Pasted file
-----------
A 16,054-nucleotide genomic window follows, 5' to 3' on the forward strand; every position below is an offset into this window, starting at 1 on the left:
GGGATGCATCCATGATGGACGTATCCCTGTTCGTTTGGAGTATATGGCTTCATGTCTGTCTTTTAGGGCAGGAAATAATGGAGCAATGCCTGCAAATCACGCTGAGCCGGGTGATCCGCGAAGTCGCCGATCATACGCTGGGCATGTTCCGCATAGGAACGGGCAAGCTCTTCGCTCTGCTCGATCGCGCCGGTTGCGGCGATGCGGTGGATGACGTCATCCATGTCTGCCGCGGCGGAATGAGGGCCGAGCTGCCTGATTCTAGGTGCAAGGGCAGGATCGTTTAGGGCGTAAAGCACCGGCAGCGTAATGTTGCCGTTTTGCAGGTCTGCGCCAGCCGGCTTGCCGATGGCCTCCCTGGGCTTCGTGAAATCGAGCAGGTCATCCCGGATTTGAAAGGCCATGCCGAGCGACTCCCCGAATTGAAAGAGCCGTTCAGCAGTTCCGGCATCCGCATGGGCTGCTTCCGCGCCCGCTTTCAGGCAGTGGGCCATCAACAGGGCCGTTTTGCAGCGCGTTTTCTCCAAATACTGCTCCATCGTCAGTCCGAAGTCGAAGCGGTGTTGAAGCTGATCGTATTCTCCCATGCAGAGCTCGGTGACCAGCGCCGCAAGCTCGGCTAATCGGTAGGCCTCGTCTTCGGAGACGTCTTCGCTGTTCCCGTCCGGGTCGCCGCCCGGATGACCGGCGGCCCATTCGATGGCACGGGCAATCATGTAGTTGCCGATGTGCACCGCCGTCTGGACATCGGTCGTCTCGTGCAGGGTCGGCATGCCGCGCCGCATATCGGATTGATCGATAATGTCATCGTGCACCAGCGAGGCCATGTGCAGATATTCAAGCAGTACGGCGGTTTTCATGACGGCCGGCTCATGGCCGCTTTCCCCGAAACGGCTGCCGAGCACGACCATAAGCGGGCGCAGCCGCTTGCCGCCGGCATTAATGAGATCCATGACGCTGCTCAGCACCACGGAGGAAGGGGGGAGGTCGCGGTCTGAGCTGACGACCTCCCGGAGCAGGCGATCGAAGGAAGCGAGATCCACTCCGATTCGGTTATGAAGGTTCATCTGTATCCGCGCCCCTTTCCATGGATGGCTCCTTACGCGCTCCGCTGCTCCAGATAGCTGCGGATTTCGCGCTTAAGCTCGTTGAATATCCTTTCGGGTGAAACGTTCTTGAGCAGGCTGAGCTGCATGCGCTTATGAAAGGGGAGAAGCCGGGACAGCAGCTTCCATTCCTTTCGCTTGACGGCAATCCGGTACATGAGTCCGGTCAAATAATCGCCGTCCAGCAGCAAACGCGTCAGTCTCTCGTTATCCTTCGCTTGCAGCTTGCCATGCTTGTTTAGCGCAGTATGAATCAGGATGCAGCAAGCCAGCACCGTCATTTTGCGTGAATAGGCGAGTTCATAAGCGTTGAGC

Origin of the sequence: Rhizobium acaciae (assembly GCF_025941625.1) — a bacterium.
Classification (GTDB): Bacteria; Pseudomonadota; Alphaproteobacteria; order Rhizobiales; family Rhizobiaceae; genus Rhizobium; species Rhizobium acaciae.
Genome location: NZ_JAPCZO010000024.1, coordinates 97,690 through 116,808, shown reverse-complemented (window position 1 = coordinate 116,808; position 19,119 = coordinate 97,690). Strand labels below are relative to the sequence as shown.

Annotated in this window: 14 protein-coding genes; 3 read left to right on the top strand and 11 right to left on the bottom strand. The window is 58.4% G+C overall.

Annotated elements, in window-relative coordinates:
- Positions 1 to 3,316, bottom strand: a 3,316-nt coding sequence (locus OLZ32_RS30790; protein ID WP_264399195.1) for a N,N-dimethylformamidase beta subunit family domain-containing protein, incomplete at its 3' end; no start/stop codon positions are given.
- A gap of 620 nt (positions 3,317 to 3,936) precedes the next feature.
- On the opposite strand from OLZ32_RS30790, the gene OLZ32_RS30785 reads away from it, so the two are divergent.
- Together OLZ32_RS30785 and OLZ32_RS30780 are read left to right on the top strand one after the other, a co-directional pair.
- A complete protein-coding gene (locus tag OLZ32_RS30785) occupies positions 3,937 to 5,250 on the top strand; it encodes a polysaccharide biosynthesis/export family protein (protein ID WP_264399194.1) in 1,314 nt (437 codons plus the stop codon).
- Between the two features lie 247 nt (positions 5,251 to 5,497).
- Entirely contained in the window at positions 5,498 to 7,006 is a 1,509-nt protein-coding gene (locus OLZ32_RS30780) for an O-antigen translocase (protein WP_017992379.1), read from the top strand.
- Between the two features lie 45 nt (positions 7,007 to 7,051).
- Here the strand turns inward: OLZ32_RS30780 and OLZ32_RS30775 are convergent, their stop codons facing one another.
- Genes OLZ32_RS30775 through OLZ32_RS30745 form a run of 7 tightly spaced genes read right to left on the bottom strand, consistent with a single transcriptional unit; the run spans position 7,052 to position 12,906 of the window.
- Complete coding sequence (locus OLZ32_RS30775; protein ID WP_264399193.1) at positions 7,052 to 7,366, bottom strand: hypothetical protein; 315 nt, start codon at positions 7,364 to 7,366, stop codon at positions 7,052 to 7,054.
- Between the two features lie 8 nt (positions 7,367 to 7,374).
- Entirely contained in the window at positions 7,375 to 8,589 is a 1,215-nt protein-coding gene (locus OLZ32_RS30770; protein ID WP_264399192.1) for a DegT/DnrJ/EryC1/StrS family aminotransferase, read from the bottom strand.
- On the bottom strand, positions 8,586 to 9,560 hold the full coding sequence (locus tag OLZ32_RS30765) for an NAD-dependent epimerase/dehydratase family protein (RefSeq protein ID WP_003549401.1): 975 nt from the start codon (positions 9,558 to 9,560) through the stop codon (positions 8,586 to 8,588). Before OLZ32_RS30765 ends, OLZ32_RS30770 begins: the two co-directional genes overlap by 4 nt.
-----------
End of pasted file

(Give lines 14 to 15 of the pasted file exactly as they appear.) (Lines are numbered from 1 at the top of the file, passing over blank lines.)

- Entirely contained in the window at positions 5,498 to 7,006 is a 1,509-nt protein-coding gene (locus OLZ32_RS30780) for an O-antigen translocase (protein WP_017992379.1), read from the top strand.
- Between the two features lie 45 nt (positions 7,007 to 7,051).